Post by Jack Loomes on Jul 21, 2013 17:14:16 GMT
Iron seax, with a straight cutting edge running parallel to the back, which is angled towards the point. The broad tang is offset from the blade, which is decorated on both faces with linear ornament formed by hammering polychrome wires into the surface of the metal. Along the back of the blade on each face is a narrow rectangular panel bordered by two lines composed of strips of twisted copper and brass wire.
Below this panel, and running parallel to it, is a deep median groove flanked by a similar inlaid line with pendent brass triangles. On one face the rectangular panel is inscribed with two texts. They are separated by a herringbone design in silver and brass, and a fragment of a running lozenge pattern in silver and copper, and silver and brass twisted wires, each lozenge containing a copper or silver billet.
The first inscription is a twenty-eight letter ‘futhorc' or runic alphabet. The second inscription, also in runic characters is an old English personal name, presumably the owner or maker of the seax. On the other face the panel is filled with a running lozenge pattern, similar to that on the front, but the lozenges only contain silver billets, and the triangular fields between every lozenge have an inward-facing copper triangle. The spine of the seax is inlaid with nine groups of short transverse lines in silver and brass twisted wire. There is a vertical cut at the end of the panel where it narrows towards the point, and beyond it some of the decoration is missing, but the cross-hatched keying for the inlay still remains.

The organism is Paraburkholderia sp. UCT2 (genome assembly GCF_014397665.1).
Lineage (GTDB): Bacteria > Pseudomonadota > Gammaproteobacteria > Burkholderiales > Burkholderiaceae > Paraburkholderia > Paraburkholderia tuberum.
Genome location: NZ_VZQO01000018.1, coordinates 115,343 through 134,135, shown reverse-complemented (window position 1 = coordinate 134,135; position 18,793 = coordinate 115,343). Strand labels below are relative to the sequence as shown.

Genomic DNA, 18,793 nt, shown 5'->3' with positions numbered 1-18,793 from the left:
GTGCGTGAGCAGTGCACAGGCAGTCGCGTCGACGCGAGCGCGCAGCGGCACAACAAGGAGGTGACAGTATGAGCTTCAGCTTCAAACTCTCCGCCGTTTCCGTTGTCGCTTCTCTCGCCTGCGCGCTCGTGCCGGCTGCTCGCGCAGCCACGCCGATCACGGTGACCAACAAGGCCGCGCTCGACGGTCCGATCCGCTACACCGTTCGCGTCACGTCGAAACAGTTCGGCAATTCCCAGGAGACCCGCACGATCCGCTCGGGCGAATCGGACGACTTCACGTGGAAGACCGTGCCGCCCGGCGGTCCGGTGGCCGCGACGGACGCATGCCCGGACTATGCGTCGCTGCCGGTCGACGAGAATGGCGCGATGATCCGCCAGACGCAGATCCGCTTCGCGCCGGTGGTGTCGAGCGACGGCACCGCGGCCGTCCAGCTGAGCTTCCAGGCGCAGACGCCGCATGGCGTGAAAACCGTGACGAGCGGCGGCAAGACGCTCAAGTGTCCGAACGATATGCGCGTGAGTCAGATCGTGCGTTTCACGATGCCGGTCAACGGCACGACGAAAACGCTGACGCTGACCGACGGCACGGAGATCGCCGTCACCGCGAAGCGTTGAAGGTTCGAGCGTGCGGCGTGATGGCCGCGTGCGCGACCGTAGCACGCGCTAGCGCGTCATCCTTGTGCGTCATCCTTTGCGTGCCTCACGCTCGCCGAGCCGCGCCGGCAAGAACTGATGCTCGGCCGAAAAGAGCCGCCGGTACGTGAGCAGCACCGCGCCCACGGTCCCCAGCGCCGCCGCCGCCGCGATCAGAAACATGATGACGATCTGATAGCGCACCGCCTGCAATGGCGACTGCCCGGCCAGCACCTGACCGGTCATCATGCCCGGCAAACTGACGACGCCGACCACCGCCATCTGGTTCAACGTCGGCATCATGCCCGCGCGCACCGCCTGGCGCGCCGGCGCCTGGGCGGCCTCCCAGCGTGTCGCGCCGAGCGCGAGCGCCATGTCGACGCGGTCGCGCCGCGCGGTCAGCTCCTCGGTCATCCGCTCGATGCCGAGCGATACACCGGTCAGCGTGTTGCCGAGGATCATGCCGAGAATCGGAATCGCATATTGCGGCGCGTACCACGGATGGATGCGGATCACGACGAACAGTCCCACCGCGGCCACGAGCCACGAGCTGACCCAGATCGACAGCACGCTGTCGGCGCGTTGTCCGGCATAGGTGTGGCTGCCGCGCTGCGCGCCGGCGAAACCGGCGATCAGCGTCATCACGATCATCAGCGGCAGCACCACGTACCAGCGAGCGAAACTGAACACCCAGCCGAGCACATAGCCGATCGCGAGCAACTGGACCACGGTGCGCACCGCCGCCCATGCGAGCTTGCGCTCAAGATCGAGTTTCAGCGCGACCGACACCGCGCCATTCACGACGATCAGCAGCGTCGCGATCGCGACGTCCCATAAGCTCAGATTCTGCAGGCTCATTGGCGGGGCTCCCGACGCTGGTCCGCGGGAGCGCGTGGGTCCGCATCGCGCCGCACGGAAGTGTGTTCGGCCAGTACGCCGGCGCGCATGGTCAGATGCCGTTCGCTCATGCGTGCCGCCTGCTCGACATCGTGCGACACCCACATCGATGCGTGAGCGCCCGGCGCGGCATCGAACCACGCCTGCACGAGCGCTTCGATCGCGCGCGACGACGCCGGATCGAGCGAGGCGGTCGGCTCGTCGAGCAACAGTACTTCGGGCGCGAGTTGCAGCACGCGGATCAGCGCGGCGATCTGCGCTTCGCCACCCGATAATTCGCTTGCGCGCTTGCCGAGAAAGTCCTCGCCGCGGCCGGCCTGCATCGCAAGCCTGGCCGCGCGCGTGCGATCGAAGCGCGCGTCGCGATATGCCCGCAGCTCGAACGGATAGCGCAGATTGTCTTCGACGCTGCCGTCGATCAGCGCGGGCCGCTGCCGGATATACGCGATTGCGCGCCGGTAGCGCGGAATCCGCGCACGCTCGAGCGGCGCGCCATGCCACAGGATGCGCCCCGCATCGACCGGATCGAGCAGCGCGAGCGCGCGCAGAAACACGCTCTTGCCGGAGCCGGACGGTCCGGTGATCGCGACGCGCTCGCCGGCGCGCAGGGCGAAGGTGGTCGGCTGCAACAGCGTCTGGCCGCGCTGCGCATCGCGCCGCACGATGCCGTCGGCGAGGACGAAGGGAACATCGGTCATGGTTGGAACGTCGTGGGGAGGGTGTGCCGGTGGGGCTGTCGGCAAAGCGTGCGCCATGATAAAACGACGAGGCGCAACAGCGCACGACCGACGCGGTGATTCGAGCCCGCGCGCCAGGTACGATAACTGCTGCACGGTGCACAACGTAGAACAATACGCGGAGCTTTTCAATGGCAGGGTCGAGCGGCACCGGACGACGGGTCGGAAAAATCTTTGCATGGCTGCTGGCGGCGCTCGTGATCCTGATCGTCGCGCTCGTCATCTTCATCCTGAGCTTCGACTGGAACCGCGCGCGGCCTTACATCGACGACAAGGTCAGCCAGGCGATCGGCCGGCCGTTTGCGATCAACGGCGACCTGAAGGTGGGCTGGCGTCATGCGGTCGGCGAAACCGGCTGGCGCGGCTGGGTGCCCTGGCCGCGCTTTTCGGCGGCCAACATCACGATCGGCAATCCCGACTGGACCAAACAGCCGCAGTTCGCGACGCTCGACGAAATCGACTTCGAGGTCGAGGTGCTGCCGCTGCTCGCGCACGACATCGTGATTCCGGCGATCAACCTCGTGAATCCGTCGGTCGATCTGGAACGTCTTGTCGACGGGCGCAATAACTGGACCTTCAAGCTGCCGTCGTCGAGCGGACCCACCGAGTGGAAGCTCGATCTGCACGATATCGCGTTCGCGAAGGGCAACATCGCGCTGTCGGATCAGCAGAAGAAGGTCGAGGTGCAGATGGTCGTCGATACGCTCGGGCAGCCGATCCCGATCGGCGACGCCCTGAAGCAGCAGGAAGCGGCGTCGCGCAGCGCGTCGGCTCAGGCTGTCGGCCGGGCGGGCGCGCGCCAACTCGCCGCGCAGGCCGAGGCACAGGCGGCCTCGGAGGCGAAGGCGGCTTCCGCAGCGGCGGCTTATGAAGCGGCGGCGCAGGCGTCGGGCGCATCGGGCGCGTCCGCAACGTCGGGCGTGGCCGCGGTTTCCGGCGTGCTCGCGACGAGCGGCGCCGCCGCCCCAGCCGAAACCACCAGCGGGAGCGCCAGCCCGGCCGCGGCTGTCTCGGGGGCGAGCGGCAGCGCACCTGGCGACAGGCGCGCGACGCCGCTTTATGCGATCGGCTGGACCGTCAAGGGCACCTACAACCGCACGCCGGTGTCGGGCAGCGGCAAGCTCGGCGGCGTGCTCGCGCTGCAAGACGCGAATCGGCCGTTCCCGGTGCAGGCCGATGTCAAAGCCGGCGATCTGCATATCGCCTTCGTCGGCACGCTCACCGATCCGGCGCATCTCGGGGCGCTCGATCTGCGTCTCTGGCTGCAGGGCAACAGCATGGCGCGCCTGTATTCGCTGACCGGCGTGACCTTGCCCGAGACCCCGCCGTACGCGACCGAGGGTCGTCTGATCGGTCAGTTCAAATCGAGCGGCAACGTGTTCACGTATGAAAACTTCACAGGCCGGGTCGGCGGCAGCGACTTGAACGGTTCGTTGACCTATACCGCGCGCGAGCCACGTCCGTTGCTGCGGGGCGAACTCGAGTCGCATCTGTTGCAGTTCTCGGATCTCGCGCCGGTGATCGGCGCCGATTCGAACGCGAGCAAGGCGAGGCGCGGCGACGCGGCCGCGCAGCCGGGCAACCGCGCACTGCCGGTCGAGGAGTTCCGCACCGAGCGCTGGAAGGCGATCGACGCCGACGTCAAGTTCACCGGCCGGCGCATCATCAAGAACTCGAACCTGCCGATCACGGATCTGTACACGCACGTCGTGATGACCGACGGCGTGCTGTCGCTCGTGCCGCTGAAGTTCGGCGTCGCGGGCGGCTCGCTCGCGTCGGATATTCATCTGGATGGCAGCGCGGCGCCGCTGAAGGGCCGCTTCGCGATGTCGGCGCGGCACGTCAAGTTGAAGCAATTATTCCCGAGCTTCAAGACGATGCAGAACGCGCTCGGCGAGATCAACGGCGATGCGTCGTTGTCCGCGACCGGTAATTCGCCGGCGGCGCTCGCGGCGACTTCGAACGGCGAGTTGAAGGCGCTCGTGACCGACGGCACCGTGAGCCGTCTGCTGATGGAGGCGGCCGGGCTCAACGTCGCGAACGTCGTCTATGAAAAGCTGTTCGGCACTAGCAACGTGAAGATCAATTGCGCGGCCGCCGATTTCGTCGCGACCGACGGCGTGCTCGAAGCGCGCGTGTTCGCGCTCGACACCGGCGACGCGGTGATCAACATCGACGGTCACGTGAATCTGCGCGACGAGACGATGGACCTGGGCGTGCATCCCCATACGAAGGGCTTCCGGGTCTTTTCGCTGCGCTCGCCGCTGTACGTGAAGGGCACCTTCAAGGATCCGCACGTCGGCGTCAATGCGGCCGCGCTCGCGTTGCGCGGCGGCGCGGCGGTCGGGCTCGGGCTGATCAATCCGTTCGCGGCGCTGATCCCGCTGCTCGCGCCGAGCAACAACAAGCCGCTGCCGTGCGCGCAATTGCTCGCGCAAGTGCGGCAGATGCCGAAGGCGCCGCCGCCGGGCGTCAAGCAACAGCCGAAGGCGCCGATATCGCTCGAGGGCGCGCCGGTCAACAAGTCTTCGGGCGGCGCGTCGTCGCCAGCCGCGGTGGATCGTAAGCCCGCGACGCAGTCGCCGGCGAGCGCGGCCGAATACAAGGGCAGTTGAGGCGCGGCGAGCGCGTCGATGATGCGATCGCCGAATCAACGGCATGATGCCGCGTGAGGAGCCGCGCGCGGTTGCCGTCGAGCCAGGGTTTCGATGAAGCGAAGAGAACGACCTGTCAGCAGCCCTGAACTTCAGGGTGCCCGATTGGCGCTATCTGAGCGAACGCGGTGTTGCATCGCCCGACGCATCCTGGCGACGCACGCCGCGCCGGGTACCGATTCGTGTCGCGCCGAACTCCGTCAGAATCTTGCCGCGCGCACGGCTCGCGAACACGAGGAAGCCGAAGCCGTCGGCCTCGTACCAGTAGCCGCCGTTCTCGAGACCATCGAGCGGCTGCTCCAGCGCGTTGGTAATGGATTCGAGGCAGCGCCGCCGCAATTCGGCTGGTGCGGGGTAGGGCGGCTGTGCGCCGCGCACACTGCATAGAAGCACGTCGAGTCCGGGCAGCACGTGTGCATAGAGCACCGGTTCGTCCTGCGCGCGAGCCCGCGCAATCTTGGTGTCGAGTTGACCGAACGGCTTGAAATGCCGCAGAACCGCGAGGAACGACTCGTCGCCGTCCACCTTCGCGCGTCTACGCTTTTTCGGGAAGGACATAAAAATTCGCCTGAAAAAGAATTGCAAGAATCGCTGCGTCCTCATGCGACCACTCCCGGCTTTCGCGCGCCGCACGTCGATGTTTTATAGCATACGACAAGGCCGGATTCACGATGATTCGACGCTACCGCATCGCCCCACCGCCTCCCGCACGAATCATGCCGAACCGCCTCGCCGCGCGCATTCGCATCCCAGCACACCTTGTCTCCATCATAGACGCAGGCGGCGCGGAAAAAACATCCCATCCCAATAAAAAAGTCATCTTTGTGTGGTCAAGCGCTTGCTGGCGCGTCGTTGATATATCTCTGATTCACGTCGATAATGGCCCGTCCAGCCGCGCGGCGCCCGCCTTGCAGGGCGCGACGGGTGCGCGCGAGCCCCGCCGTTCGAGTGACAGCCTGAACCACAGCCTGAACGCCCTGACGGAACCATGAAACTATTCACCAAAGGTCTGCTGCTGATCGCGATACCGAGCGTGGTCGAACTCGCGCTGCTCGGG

Length: 721 millimetres (overrall)
Length: 170 millimetres (handle)
Length: 551 millimetres (blade)
Thickness: 8.2 millimetres (thickest point)
Width: 38.7 millimetres (widest point)
Weight: 985 grams
'Seax' is the generic Old English word for knife, but is used by archaeologists to describe the larger iron single-edged knives which first appear in Anglo-Saxon graves of the seventh century. Later examples tend to be isolated finds, often from rivers, devoid of any associated material, and not susceptible to close dating. They were used both as hunting and as fighting weapons. The later seaxes can be divided into two main types: one group, to which this seax (Battersea) belongs, has a long narrow blade with the cutting edge almost parallel to the back; the other, represented by a seax found in Sittingbourne, Kent (reg. no. 1881,0623.1), has a shorter, broader blade with a sharply angled back. The two types may well have been contemporary, but there is some evidence that the second group is slightly later in date.
Several undecorated seaxes of the Battersea type are known, including three from London, and one from Suffolk (Evison 1964, 30-3). Similar inlaid examples come from Hurbuck, Co. Durham (Wilson 1964, no. 22), and from Keen Edge Ferry in Berkshire (Evison 1964), the latter so close to the Battersea seax in its basic shape, method of construction and inlaid ornament that they may have been products of the same workshop.
The Anglo-Saxon runic alphabet, known as a ‘futhorc’ from its first six letters, had thirty-one characters. Numerous runic inscriptions have been found in this country, ranging in date from the fifth to eleventh centuries. Some are carved in wood or on memorial stones, to which they are ideally suited as all the letters are composed of vertical and diagonal lines; others occur on coins, weapons and jewellery. The runic alphabet on the Battersea blade is the only epigraphical ‘futhorc’ to survive in England, although numerous examples are known from Scandinavia. It may have had a magical or protective function, the significance of which is now lost. Certain aspects of the inscription, such as the order and form of the letters, indicate that it was probably incompetently copied from a manuscript ‘futhorc’ and is a later survival, produced in southern England at a time when knowledge of runes was fading and imperfectly understood.